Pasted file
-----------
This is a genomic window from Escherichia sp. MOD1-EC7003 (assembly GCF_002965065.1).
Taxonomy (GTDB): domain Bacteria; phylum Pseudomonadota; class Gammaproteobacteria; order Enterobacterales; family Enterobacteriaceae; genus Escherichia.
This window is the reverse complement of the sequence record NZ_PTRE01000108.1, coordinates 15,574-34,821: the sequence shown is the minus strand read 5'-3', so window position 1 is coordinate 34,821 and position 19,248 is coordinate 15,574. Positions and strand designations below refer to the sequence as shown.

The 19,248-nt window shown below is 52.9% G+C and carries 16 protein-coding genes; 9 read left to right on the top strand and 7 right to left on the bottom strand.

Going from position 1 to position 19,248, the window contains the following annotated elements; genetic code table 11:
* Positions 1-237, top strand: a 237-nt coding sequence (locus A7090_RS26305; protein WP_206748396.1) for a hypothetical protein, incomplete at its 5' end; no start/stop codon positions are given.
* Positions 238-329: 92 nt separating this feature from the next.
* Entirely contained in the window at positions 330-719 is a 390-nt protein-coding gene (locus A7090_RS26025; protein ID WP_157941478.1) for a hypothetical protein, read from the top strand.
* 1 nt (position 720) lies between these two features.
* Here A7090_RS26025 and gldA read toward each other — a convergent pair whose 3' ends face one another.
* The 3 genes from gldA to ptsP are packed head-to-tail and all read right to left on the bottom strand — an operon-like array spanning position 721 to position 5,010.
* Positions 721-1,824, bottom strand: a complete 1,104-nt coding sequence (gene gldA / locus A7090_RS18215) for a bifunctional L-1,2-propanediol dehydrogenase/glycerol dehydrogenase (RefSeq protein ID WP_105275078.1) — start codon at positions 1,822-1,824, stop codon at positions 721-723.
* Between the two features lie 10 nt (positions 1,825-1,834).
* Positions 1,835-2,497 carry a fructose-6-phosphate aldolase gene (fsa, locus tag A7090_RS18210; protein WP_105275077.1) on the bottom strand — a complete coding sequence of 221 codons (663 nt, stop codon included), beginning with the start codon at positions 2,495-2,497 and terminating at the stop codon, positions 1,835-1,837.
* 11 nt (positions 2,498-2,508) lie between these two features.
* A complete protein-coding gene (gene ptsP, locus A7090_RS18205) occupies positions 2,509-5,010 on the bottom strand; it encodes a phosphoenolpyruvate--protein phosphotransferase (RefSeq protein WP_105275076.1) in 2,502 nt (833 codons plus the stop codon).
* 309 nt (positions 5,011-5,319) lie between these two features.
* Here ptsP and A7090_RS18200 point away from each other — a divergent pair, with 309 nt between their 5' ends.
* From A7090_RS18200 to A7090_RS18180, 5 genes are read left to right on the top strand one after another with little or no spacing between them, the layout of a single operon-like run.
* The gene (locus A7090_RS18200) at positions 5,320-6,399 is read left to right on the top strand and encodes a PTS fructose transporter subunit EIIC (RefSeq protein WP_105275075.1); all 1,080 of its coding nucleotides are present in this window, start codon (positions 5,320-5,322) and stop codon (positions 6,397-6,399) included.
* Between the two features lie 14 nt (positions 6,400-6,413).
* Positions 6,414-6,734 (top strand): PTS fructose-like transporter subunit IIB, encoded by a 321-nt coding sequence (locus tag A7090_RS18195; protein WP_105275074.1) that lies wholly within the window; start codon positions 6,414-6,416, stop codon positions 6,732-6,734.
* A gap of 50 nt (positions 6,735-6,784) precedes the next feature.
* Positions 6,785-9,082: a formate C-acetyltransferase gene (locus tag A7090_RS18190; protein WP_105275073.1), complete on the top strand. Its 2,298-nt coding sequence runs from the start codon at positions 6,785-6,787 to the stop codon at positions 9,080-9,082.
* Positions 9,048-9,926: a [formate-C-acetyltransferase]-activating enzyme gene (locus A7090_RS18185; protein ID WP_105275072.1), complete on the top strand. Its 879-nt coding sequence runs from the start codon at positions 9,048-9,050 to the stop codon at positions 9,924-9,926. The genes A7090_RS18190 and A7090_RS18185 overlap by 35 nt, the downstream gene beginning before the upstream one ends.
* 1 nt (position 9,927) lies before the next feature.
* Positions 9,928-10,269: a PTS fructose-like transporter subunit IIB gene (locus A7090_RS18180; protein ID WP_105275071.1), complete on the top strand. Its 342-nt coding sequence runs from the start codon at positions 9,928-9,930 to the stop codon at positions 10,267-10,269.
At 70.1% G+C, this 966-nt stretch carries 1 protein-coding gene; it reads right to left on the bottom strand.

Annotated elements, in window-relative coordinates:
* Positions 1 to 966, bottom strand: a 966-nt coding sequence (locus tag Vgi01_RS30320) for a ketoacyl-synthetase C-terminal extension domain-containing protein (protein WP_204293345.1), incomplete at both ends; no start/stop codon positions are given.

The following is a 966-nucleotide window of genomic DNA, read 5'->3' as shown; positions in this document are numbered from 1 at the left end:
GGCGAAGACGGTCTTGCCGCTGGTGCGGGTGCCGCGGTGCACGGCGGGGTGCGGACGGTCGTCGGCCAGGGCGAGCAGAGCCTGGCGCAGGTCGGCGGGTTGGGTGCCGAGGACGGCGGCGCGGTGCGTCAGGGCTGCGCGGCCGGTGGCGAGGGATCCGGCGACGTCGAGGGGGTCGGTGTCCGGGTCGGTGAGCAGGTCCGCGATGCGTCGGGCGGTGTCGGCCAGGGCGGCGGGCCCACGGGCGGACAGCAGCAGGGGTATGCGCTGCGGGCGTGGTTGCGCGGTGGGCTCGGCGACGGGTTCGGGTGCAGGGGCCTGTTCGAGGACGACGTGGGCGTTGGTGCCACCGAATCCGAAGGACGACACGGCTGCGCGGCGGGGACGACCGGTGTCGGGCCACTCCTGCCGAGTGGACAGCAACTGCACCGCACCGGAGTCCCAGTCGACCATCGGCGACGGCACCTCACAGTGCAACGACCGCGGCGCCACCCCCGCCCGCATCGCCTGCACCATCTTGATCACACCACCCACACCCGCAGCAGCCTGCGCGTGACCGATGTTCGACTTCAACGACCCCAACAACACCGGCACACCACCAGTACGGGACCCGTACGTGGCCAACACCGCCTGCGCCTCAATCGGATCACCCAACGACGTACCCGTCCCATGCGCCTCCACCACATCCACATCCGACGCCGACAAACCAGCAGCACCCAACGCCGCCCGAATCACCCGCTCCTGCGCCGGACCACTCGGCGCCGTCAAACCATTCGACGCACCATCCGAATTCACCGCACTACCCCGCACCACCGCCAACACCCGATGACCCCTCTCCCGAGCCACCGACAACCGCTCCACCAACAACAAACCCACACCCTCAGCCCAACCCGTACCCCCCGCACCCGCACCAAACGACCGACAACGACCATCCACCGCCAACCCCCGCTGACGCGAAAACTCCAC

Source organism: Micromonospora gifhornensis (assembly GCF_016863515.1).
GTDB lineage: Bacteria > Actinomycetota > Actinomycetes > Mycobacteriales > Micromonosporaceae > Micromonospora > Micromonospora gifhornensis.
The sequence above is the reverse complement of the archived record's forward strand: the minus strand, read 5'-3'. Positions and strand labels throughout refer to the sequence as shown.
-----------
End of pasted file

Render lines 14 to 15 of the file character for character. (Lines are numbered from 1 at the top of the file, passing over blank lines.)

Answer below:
* Positions 1,835-2,497 carry a fructose-6-phosphate aldolase gene (fsa, locus tag A7090_RS18210; protein WP_105275077.1) on the bottom strand — a complete coding sequence of 221 codons (663 nt, stop codon included), beginning with the start codon at positions 2,495-2,497 and terminating at the stop codon, positions 1,835-1,837.
* 11 nt (positions 2,498-2,508) lie between these two features.